Just about bordering on odd, I see things through different eyes.The heading says it all - I live, I love, I craft, I am me...


Well, what's been happening?

I know I have been a little quiet on the blogging front, I promise that I am still around - it just seems that we seemed to have been somewhat busier at the moment and certain things have sort of fallen to the wayside.

However, we all took a day off yesterday, 
to breathe and walk and it felt good. 
Seems a long time that all four of us and Moss had time out together.
We did about 10 miles (13.6km) in the afternoon - suffice to say, I am tired today!
Moss who probably did double and Youngest who seemed to lollop around as much as she did,
both morphed into semi-comatose lumps last night, moving only to eat and then go to bed.

Why are we so busy?
Well, we are still working on the summerhouse studio (still makes me smile when I say that)
Not fully completed, 
we need to finish insulating the roof,
board the walls,
board out the ceiling,
lay some sort of warm but tough flooring.
But - I have lights,
it is warm already.
The windows are in - my favourite being the one we call...
'The frog pond' window - a double sized pane of glass down to floor level.
Most of the exterior has been painted, just a few bits remain - the weather kept beating us to it.
I've got back into baking bread - the boys requested cheese and basil lunch loaves,
seemed silly to deny them seeing they are building my studio for me :)
Painting stock for October is still happening
but not nearly as much as I would like,
need to 'get to it'. 
And, in the midst of all this busy-ness
a friend of mine has recently started leading guided meditation classes,
they are just what I need.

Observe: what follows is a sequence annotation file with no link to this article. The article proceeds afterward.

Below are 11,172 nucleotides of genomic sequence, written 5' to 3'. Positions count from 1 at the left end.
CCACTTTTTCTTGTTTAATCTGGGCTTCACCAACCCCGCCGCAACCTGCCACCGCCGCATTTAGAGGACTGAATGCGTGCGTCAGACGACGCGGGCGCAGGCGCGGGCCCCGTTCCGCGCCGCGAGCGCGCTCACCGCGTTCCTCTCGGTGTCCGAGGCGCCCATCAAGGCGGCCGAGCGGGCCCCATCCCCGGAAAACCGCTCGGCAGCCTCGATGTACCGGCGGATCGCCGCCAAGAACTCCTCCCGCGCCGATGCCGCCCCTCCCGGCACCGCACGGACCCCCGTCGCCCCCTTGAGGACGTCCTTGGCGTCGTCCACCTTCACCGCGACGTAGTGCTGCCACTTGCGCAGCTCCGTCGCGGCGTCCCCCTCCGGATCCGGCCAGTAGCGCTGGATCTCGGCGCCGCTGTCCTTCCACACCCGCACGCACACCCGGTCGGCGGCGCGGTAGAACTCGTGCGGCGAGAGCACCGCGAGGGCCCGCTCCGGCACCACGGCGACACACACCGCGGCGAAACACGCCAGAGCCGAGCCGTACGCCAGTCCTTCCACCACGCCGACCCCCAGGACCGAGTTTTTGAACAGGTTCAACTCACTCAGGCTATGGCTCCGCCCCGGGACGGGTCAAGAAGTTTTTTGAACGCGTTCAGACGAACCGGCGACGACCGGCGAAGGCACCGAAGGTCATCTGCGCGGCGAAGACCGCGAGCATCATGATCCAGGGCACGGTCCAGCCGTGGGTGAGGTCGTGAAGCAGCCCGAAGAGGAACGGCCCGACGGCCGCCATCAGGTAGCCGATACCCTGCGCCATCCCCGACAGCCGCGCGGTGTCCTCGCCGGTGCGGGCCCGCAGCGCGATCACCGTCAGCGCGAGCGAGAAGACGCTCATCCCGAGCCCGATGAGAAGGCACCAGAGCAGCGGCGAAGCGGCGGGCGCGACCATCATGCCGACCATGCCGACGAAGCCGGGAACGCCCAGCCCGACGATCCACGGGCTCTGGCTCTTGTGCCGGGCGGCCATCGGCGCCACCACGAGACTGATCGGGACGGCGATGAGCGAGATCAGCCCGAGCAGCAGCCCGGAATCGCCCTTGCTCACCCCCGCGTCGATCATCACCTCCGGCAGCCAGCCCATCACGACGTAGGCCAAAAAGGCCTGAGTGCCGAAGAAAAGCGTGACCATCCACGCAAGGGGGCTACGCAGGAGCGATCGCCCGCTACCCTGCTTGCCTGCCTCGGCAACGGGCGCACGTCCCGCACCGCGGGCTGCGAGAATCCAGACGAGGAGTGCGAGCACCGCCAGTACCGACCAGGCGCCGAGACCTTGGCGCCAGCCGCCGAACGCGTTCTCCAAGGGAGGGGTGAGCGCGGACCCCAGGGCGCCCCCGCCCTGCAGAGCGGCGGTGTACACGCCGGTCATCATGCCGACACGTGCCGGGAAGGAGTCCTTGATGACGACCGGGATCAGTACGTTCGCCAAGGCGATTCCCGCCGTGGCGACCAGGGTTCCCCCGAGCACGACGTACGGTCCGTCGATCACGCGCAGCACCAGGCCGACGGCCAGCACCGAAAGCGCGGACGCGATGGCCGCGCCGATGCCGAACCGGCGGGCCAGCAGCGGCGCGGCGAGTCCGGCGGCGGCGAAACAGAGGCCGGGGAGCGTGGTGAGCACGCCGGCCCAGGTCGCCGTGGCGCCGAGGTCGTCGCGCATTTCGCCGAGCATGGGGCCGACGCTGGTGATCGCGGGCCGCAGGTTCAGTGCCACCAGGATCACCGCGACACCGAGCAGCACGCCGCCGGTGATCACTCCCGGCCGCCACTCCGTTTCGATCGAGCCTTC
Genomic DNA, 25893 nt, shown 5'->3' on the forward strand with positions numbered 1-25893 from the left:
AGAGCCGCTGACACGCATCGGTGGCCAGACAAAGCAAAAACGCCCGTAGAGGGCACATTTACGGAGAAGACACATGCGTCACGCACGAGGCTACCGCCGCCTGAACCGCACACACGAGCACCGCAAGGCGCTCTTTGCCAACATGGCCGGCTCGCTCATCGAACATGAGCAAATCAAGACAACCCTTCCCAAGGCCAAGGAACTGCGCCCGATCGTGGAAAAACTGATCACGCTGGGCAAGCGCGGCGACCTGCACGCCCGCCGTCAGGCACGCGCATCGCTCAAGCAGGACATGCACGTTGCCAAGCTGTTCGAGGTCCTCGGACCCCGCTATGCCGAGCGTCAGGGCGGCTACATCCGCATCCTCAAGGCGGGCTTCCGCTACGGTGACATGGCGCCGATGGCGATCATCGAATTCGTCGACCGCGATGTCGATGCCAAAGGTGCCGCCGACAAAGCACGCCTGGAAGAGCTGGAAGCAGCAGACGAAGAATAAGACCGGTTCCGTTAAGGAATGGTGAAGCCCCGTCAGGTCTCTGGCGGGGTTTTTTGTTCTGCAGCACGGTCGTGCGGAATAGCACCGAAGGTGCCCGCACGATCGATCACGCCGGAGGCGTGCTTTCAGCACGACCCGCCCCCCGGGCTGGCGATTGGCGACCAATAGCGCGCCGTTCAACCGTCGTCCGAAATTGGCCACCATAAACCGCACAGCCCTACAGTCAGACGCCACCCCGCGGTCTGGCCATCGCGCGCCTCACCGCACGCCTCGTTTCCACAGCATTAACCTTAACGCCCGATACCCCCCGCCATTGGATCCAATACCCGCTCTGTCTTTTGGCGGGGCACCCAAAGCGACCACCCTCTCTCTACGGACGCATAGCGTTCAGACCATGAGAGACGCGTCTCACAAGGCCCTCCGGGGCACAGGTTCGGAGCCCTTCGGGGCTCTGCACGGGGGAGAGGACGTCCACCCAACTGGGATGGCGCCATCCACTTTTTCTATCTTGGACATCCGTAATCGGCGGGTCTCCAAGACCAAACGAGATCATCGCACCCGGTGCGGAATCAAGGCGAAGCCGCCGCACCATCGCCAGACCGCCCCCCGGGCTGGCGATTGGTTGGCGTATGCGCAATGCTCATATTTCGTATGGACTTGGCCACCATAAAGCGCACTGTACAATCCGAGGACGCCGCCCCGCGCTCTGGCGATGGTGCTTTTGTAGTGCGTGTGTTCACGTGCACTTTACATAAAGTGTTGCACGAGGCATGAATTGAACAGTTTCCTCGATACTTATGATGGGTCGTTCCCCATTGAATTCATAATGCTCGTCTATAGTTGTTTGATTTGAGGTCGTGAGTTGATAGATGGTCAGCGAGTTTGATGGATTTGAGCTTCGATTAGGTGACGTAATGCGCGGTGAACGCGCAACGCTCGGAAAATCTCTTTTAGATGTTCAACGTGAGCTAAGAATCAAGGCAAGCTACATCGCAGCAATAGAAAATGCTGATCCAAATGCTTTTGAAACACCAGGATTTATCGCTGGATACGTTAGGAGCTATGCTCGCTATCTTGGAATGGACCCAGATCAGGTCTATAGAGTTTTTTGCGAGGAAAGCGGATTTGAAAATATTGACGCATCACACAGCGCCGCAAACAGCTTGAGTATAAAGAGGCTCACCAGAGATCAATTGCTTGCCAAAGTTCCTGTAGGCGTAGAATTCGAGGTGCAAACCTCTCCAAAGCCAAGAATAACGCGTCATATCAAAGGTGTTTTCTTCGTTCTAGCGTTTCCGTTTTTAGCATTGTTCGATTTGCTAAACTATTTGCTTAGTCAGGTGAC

An hour and half of kind and gentle 'nothing'
where my brain tries to switch off (however, not always successfully!) 
Plans, organising and interviews with artists
for our October Art Trail are on-going.
I still waiver from uber excited to positively terrified!
But we are getting there....
the only way is forward!
I even have an 'official' event advert for my part of the Open Trail.
So you see, I've been a bit busy...

And you can always find me here,
have a happy week xxx


It's me - Moss

Hiya, it's Moss here.

I noticed there has been a distinct lack of blogginess happenings by herself so I thought I would put paw to keyboard and wuffle a story or two.

Herself does a fair bit of painting type 'stuff' and when she does, I have the essential job of lying on her feet or sleeping up against the back of her chair.

When she is not painting, she does something I used to be terrified of.... GARDENING.  I am still not too sure about certain SCARY things, but I have braved up a bit...actually quite a lot!

Once upon a time my heart would stop at the sight of welly-boots, I would quiver in fear if any spades or rakes were picked up and I would hide myself when a wheelbarrow came out to play.

Now, I am still wary but I have seemed to have grown a (slightly) thicker skin. I've had to - I go 'hard core gardening' once weekly when herself volunteers in the walled garden.
I've been three times and last week was my bestest day so far!
The sun shone on my fur and I was happy playing. 
I sunbathed on the recently mown grass,
it smelt just like hay
My fur smelt so sweet! 
Now, I strangely find weeding rather good fun.
Each time she pulls one up...it might...just...be...a...ball..
which she just might..throw...for...me
oh the anticipation
and excitement!

Oh - it was just a weed.
No wait...she's going pick up a ball!!
And if she just does not get the hint - 
I get my favourite toy and drop it at her feet when she stops for a brew 
(I usually insist on a biscuit then too!)
I have happily discovered that if I drop my ball into the water trough
I get to have a sneaky swim!
She says it is therapy 
(not sure whether I can eat that or play fetch with it)
for both of us
if we garden each week.

What ever it is -
I think I like it.

(Just hope she doesn't use the hammer 
or make a loud noise, I might have to hide)


Happy dancing promised

Been a bit busy recently - so thought I'd quickly pop in and chat for a while. Some of you may have noticed a distinct lack of 'Potager updates'. It is not because I have been lax at writing them, or that the slugs had decimated my vegetables (although they have tried their hardest to do so), nor due to the rains flattening them either (although, yes you guessed it - it has definitely tried to do so). No. Nothing like that.

No - my potager has reduced in size somewhat - I have lost nearly 3/4 of it to this........ 
This not quite complete summer house will eventually be my new studio!